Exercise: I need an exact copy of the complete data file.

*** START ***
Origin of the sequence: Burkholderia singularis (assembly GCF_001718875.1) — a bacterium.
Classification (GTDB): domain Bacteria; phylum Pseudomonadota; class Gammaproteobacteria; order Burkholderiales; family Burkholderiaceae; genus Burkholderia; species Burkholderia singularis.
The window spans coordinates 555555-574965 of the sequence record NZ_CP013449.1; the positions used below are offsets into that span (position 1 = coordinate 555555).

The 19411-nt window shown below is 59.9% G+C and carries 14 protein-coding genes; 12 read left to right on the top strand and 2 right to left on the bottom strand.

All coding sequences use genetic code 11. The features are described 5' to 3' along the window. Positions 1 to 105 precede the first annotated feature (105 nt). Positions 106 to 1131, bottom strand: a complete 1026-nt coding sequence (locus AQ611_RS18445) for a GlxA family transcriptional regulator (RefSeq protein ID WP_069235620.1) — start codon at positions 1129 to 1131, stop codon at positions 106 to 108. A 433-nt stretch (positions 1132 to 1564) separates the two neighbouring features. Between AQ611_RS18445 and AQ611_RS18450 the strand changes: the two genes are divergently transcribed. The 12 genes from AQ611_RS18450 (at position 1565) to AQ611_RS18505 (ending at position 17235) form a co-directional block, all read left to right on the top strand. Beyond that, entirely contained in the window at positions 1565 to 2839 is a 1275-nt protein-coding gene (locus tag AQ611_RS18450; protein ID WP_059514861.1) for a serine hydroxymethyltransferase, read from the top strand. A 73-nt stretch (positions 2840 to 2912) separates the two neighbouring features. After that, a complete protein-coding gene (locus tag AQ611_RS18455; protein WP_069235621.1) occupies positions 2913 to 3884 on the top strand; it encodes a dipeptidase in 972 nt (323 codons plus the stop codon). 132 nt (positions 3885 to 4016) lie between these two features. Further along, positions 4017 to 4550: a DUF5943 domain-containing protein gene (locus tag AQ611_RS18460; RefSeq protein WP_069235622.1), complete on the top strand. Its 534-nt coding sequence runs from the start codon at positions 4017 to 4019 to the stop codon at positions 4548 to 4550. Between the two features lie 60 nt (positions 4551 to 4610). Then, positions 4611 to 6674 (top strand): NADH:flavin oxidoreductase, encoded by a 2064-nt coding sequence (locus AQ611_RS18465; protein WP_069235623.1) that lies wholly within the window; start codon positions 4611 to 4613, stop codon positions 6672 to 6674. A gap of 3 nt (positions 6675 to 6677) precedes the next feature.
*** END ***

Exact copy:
Origin of the sequence: Burkholderia singularis (assembly GCF_001718875.1) — a bacterium.
Classification (GTDB): domain Bacteria; phylum Pseudomonadota; class Gammaproteobacteria; order Burkholderiales; family Burkholderiaceae; genus Burkholderia; species Burkholderia singularis.
The window spans coordinates 555555-574965 of the sequence record NZ_CP013449.1; the positions used below are offsets into that span (position 1 = coordinate 555555).

The 19411-nt window shown below is 59.9% G+C and carries 14 protein-coding genes; 12 read left to right on the top strand and 2 right to left on the bottom strand.

All coding sequences use genetic code 11. The features are described 5' to 3' along the window. Positions 1 to 105 precede the first annotated feature (105 nt). Positions 106 to 1131, bottom strand: a complete 1026-nt coding sequence (locus AQ611_RS18445) for a GlxA family transcriptional regulator (RefSeq protein ID WP_069235620.1) — start codon at positions 1129 to 1131, stop codon at positions 106 to 108. A 433-nt stretch (positions 1132 to 1564) separates the two neighbouring features. Between AQ611_RS18445 and AQ611_RS18450 the strand changes: the two genes are divergently transcribed. The 12 genes from AQ611_RS18450 (at position 1565) to AQ611_RS18505 (ending at position 17235) form a co-directional block, all read left to right on the top strand. Beyond that, entirely contained in the window at positions 1565 to 2839 is a 1275-nt protein-coding gene (locus tag AQ611_RS18450; protein ID WP_059514861.1) for a serine hydroxymethyltransferase, read from the top strand. A 73-nt stretch (positions 2840 to 2912) separates the two neighbouring features. After that, a complete protein-coding gene (locus tag AQ611_RS18455; protein WP_069235621.1) occupies positions 2913 to 3884 on the top strand; it encodes a dipeptidase in 972 nt (323 codons plus the stop codon). 132 nt (positions 3885 to 4016) lie between these two features. Further along, positions 4017 to 4550: a DUF5943 domain-containing protein gene (locus tag AQ611_RS18460; RefSeq protein WP_069235622.1), complete on the top strand. Its 534-nt coding sequence runs from the start codon at positions 4017 to 4019 to the stop codon at positions 4548 to 4550. Between the two features lie 60 nt (positions 4551 to 4610). Then, positions 4611 to 6674 (top strand): NADH:flavin oxidoreductase, encoded by a 2064-nt coding sequence (locus AQ611_RS18465; protein WP_069235623.1) that lies wholly within the window; start codon positions 4611 to 4613, stop codon positions 6672 to 6674. A gap of 3 nt (positions 6675 to 6677) precedes the next feature.